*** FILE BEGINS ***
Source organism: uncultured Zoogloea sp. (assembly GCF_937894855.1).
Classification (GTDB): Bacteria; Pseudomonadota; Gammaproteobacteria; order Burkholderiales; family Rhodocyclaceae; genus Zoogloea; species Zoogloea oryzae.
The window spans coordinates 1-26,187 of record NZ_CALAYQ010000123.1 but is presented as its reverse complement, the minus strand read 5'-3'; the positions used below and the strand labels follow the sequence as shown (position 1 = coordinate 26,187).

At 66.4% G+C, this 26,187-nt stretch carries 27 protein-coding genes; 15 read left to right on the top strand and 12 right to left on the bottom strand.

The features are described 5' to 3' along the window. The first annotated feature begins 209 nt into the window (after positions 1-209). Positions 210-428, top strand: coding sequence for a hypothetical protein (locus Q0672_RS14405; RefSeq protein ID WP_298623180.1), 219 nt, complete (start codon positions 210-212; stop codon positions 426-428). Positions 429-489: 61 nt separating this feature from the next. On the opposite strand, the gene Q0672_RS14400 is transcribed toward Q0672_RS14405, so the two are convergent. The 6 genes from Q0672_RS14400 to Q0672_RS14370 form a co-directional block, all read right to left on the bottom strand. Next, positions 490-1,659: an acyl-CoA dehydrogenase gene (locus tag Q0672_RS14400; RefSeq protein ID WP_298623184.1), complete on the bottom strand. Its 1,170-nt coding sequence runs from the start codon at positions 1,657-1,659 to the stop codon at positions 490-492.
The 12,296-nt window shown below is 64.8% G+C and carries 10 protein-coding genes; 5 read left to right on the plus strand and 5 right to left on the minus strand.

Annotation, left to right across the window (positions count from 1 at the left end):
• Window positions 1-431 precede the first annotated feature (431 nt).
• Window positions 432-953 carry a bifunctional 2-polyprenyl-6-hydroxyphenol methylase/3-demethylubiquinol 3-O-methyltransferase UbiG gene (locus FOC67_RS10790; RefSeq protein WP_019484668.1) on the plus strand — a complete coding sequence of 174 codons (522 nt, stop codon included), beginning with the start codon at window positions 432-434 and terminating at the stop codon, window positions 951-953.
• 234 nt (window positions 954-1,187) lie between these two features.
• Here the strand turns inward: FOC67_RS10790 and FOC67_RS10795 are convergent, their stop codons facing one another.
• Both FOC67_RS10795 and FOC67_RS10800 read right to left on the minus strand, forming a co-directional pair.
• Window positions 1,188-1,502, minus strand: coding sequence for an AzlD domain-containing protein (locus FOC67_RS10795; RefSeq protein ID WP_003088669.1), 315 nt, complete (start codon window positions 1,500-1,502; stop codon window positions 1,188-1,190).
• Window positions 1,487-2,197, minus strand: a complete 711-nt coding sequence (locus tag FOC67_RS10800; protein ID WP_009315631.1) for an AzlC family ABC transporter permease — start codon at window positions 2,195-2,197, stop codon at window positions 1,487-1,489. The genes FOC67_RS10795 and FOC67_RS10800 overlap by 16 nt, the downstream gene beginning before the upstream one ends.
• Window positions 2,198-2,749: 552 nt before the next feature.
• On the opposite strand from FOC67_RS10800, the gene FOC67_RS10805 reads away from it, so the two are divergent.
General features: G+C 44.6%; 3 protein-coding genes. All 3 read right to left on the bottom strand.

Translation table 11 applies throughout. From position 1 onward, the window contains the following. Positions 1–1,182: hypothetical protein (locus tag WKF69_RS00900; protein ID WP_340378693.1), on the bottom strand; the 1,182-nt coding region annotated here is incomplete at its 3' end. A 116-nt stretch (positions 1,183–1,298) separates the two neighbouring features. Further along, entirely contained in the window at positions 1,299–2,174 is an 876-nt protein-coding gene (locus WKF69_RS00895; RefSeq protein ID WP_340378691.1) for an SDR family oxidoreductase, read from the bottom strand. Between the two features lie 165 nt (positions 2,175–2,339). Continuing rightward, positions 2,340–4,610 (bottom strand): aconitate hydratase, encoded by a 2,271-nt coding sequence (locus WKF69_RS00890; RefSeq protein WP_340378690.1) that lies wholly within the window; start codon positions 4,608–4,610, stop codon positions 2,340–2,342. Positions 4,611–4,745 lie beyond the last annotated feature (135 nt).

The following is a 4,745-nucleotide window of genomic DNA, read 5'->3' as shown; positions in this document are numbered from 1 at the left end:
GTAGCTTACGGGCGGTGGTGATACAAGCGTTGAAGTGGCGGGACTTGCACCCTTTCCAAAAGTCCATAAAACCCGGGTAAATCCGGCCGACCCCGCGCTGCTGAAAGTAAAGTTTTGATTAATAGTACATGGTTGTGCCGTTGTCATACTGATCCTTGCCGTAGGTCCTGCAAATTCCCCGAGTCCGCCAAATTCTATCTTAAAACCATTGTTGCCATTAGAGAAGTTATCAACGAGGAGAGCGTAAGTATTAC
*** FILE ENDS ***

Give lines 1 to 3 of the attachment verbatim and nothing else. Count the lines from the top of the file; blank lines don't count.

Source organism: uncultured Zoogloea sp. (assembly GCF_937894855.1).
Classification (GTDB): Bacteria; Pseudomonadota; Gammaproteobacteria; order Burkholderiales; family Rhodocyclaceae; genus Zoogloea; species Zoogloea oryzae.
The window spans coordinates 1-26,187 of record NZ_CALAYQ010000123.1 but is presented as its reverse complement, the minus strand read 5'-3'; the positions used below and the strand labels follow the sequence as shown (position 1 = coordinate 26,187).